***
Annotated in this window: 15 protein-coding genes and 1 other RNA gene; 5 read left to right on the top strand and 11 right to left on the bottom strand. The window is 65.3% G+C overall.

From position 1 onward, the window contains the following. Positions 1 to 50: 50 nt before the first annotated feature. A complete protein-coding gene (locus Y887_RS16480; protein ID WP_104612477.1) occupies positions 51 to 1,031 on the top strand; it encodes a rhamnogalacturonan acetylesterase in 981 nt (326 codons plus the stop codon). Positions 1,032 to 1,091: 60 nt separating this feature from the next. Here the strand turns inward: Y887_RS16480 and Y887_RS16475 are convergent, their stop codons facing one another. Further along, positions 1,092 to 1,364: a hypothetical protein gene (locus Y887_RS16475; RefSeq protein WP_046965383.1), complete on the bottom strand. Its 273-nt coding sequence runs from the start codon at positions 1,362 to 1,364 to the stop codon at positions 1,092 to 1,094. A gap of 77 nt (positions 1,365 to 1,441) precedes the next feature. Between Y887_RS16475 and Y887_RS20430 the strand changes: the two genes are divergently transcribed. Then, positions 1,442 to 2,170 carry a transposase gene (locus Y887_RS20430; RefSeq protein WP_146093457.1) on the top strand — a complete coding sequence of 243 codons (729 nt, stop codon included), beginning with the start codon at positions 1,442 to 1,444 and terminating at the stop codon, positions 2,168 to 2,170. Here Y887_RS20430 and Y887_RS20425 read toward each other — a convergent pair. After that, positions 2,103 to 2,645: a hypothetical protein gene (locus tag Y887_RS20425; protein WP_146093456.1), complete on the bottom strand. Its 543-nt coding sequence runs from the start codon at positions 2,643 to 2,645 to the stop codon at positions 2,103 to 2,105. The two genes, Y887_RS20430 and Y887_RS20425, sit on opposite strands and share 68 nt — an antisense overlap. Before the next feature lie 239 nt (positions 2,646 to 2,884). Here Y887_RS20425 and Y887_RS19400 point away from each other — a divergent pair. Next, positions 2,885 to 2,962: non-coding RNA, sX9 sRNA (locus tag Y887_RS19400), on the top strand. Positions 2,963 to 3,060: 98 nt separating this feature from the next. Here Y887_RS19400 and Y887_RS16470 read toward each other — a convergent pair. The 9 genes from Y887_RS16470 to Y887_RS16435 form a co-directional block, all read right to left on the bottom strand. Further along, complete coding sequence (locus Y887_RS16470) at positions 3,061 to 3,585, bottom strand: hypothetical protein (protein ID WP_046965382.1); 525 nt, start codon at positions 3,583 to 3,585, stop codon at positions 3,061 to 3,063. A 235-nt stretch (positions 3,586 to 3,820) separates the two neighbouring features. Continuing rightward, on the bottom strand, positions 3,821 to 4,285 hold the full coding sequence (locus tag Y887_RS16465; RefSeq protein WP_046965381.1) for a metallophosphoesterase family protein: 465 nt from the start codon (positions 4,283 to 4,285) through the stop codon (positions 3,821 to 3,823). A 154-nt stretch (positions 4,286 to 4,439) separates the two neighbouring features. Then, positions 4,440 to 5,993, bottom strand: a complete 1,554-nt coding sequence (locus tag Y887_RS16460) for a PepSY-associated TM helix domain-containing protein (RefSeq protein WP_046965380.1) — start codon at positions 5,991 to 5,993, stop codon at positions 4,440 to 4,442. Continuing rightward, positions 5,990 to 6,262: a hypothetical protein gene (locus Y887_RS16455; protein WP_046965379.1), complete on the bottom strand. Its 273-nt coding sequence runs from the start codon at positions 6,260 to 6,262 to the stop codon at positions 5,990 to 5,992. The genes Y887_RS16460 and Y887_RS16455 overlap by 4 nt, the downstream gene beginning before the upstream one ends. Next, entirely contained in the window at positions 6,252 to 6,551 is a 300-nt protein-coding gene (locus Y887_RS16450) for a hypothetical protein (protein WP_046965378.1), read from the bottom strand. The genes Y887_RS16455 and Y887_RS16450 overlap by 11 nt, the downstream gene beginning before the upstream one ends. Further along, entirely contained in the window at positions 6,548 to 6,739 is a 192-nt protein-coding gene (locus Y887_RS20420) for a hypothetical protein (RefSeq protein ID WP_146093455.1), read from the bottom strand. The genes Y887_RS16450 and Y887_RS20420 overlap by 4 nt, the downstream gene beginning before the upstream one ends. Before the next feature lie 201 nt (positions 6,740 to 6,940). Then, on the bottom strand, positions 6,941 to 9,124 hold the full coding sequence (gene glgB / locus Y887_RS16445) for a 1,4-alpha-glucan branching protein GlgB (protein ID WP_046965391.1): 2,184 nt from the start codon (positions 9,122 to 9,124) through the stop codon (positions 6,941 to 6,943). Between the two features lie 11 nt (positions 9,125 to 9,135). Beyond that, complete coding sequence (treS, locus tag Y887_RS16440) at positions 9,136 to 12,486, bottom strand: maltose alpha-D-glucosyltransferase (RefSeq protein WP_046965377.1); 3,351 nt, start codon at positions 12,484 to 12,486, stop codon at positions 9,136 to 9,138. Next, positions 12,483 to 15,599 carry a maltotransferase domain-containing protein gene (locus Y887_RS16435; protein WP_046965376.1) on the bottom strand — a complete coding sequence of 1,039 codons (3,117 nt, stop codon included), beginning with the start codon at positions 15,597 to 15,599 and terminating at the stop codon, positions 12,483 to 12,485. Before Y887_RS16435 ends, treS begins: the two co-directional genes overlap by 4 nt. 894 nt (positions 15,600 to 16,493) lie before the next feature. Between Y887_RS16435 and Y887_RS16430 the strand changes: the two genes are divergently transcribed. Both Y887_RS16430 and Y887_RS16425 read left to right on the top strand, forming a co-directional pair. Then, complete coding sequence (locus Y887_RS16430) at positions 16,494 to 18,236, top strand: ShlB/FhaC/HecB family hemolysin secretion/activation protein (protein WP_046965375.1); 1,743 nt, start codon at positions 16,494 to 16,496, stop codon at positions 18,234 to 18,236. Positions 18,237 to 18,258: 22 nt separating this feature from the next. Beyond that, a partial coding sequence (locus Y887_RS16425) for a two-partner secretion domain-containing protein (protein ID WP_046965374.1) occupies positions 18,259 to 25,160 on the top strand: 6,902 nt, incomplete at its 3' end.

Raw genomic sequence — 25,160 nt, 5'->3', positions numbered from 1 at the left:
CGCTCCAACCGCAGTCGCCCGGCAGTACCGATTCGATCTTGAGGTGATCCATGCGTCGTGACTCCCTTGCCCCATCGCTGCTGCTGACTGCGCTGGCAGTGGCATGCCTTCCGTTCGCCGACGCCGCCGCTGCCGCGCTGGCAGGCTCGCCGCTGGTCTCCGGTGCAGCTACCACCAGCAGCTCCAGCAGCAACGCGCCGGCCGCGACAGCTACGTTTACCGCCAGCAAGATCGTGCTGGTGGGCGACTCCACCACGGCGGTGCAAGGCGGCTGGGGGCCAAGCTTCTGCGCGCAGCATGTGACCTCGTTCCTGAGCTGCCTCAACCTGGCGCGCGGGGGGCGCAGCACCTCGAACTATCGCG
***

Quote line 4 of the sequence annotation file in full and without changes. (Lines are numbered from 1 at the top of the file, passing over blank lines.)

CGCTCCAACCGCAGTCGCCCGGCAGTACCGATTCGATCTTGAGGTGATCCATGCGTCGTGACTCCCTTGCCCCATCGCTGCTGCTGACTGCGCTGGCAGTGGCATGCCTTCCGTTCGCCGACGCCGCCGCTGCCGCGCTGGCAGGCTCGCCGCTGGTCTCCGGTGCAGCTACCACCAGCAGCTCCAGCAGCAACGCGCCGGCCGCGACAGCTACGTTTACCGCCAGCAAGATCGTGCTGGTGGGCGACTCCACCACGGCGGTGCAAGGCGGCTGGGGGCCAAGCTTCTGCGCGCAGCATGTGACCTCGTTCCTGAGCTGCCTCAACCTGGCGCGCGGGGGGCGCAGCACCTCGAACTATCGCG